• Collaboration is key.

Women tend to seek agreement and work at being more collaborative. In fact, women seem to be far better at collaboration than men are. In the past, business was about cooperation, and we cooperated because we had to. Men are great at cooperating. But in this new totally networked and connected world, we need to find and develop new levels of collaboration.

Everyone has heard of “silos” in companies. We have massive silos in all sorts of industries. The key is to break those silos down and get people communicating, collaborating, and working together. No job is just a technical job; every job is also a human job.

• Passion counts.

When women are excited and passionate about a product, a service, a company, or whatever they are doing, they become extremely driven from that emotion. Men, on the other hand, strive to hide their emotions. Having an emotional drive can be very powerful in leading a business, product launches, and any initiative. This is not saying that men can’t be passionate. It’s just that male-dominated groups are one-sided and tend to downplay the positive benefits of emotion and passion as a force to drive innovation and growth.

• Taking risks (carefully) is essential.  

Women are now starting to do something that’s been a male trait for a long time: They’re becoming risk takers. Men are hard-wired to be risk takers, and they make decisions fast. Sometimes it’s not always the right decision, but it is a decision. Unfortunately, this often becomes a ready-fire-aim approach. Women, on the other hand, tend to analyze, think things through, weigh all the elements, and then make a decision. Today we’re seeing more women taking bigger risks in shorter amounts of time. Part of this is due to the increased speed that information is available. This combination of thinking first and acting fast is certainly good news, because the old rule of business was the big eat the small; now the fast eat the slow. 

A Brighter Future

Granted, some people may say all these elements are generalizations, but there is truth in generalization. So while all these traits may not apply to every woman, if you look at the group as a whole, these things tend to be true.

So the bottom line is that diversity has always been an unbelievably powerful force in any company—not just racial diversity, but male-female diversity too. All diversity gives you better solutions to challenges, allows you to solve problems faster, and enables you to see opportunities better. This is crucial, because over the next five years we’re going to be transforming how we sell, market, educate, train, communicate, collaborate, innovate, and much more. Thanks to today’s rapidly evolving technology, we’re witnessing the biggest game-changing transformation that any of us have ever lived through. And we’re going to need a variety of thinking, diversity, and people working together in a collaborative, communicative way to make a positive and productive transformation possible.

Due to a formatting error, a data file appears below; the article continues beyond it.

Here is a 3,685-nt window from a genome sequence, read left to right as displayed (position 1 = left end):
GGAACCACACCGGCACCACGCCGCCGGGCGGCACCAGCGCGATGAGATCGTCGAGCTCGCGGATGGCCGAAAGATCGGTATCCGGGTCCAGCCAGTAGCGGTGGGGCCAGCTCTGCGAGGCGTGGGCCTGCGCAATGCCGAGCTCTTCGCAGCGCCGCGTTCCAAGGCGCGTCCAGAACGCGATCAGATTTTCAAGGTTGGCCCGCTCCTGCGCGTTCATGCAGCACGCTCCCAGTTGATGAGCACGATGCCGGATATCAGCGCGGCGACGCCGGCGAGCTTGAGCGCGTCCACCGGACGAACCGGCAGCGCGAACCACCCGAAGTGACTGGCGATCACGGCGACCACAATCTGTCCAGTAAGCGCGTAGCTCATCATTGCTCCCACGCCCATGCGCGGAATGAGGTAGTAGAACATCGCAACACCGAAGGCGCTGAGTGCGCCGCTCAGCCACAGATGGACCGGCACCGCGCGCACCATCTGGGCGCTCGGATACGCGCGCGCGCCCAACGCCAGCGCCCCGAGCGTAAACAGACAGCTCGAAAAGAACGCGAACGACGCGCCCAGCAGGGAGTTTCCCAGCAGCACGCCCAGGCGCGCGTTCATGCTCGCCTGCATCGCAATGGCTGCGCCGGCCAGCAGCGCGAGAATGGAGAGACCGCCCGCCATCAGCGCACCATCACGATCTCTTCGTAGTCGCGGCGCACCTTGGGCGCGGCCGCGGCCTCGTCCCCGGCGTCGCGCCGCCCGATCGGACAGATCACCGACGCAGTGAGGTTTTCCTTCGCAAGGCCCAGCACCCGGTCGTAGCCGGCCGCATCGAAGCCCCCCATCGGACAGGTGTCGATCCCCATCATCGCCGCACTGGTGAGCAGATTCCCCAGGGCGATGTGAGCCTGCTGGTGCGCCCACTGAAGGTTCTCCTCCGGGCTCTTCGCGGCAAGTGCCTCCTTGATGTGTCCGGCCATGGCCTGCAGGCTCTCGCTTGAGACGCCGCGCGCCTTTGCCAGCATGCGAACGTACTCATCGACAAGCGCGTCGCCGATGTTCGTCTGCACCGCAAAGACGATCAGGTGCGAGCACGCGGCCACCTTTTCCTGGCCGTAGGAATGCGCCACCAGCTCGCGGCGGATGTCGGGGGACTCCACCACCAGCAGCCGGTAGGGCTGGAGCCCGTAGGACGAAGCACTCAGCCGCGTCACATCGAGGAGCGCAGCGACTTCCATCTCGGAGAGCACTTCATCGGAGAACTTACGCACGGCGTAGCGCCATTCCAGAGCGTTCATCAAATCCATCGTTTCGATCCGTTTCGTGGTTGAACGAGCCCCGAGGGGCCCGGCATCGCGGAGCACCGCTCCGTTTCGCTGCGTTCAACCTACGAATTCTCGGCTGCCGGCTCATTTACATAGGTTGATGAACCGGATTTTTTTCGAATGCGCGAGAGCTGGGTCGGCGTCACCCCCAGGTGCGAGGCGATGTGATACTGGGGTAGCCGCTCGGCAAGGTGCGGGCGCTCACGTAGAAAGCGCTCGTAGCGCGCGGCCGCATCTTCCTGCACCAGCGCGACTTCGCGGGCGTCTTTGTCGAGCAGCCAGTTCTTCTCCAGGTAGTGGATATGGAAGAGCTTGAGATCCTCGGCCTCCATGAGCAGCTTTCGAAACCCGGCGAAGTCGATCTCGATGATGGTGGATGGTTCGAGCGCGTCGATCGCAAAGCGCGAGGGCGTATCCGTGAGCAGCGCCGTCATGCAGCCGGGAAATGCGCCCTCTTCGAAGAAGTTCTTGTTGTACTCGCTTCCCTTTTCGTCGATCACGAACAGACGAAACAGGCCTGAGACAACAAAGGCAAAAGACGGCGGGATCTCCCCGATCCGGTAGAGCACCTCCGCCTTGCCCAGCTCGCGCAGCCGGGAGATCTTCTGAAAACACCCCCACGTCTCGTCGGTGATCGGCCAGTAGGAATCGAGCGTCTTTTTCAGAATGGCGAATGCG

As we look to the future, we’re going to see the number of female business leaders growing even higher because we need the balance. We need the creativity. We need men and women working and leading together in business and in government. So if you’re a man reading this, support the women in your organization to reach new heights. And if you’re a woman reading this, think about your career. Plot it out. Make it happen. We need you!

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DANIEL BURRUS is considered one of the world’s leading technology forecasters and business strategists, and is the founder and CEO of Burrus Research, a research and consulting firm that monitors global advancements in technology driven trends to help clients understand how technological, social and business forces are converging to create enormous untapped opportunities. He is the author of Flash Foresight.

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  • Map details dramatic shift from CNN to Fox News over 10-year period
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Dramatic and misleading

Image: Reddit / SICResearch

The situation today: CNN pushed back to the edges of the country.

Over the course of no more than a decade, America has radically switched favorites when it comes to cable news networks. As this sequence of maps showing TMAs (Television Market Areas) suggests, CNN is out, Fox News is in.

The maps are certainly dramatic, but also a bit misleading. They nevertheless provide some insight into the state of journalism and the public's attitudes toward the press in the US.

Let's zoom in:

  • It's 2008, on the eve of the Obama Era. CNN (blue) dominates the cable news landscape across America. Fox News (red) is an upstart (°1996) with a few regional bastions in the South.
  • By 2010, Fox News has broken out of its southern heartland, colonizing markets in the Midwest and the Northwest — and even northern Maine and southern Alaska.
  • Two years later, Fox News has lost those two outliers, but has filled up in the middle: it now boasts two large, contiguous blocks in the southeast and northwest, almost touching.